Dr. X took these questions to his team and continued to refine where responsibilities and accountabilities could be shared. He saw greater influence, even though he was spending less time in the role, and he felt more effective.

Dr. X was provided with some time-management tools to help him use his time more effectively.


The benefits of working with a coach with respect to time management include the ability to align efforts with the priority areas of a particular role or portfolio, achieving enhanced influence through appropriate delegation, allowing team members to speak to their strengths, and recognizing the power of setting appropriate boundaries. A coach can also help identify the contribution of other issues, such as working outside of one’s scope of control or potential lack of resources. It is important to note that difficulty with time management may stem from issues that are outside the scope of practice of a coach. In this situation, a coach can work with the client to redirect them to more suitable resources, where appropriate, such as a mental healthcare provider.

How do I find an appropriate coach?

Many physicians find a coach through recommendations from others or word of mouth. The CPCN website ( lists the biographies and areas of interest of accredited coach members who have worked with physicians. It is readily searchable by those interested in finding a coach. You may reach out to any number of coaches and explore whether there is a potential match, either in person or more commonly through virtual options.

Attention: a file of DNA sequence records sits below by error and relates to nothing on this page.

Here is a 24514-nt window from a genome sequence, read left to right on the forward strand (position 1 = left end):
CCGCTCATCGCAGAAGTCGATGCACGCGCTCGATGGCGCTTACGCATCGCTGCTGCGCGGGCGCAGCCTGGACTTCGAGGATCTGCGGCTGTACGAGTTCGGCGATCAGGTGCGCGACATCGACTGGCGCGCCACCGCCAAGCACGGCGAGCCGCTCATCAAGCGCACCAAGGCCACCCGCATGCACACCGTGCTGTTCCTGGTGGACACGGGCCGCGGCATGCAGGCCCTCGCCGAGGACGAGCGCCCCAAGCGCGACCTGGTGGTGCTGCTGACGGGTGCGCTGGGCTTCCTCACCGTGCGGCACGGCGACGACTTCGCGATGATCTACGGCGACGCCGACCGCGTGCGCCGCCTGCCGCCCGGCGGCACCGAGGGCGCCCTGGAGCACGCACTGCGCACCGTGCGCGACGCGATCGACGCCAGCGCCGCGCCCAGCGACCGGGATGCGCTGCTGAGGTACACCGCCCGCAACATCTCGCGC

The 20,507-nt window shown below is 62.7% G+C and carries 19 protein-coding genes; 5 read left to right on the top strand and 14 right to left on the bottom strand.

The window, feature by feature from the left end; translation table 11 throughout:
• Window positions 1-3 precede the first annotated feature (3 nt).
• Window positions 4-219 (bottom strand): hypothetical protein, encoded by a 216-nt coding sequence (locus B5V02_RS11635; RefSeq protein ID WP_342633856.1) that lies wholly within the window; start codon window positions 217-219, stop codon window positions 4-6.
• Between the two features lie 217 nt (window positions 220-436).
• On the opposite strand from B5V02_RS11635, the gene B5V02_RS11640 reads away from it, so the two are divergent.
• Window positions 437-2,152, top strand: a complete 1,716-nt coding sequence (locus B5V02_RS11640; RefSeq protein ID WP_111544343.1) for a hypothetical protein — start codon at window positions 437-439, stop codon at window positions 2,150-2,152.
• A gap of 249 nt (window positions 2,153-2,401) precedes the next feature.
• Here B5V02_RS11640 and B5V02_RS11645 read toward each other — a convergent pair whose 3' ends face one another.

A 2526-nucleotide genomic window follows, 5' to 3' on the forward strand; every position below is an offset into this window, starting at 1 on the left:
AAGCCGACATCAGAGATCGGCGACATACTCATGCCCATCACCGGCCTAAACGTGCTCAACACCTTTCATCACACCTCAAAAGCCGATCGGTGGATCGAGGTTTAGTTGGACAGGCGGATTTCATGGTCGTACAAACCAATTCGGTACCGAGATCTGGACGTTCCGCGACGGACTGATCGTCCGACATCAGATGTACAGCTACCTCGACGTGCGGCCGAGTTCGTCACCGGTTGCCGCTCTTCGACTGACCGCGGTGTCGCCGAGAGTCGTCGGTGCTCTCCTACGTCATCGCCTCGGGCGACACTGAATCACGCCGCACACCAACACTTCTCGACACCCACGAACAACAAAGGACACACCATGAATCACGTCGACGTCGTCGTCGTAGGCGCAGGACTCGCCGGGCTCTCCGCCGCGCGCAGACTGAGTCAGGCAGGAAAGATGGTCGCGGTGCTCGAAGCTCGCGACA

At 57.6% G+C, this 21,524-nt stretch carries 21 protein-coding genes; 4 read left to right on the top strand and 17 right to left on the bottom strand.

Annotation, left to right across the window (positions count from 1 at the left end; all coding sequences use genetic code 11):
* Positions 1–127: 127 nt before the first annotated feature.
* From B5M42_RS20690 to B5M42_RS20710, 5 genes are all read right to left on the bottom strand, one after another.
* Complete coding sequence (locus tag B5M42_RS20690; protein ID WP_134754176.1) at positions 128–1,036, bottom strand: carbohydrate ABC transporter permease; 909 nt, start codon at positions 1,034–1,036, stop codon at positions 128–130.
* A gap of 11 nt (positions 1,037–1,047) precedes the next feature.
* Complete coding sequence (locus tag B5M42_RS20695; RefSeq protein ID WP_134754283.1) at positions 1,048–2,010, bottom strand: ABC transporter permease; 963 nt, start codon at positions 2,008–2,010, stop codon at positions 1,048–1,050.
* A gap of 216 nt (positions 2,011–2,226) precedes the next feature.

1. Benjamin B, Bharmal S. Unlocking leadership potential with coaching: finding the right match. London: Ivey Academy; 2024. Available:

2. Paláez Zuberbuhler MJ, Salanova M, Martínez IM. Coaching-based leadership intervention program: a controlled trial study. Front Psychol 2019;10:3066.

3. Halliwell PR, Mitchell RJ, Boyle B. Leadership effectiveness through coaching: authentic and change-oriented leadership. PLoS One 2023;18(2):e0294953.


Debrah Wirtzfeld, MD, MBA, PCC ICD.D, is the chair of the Board of Directors of the Canadian Physician Coaches Network.

Correspondence to: [email protected]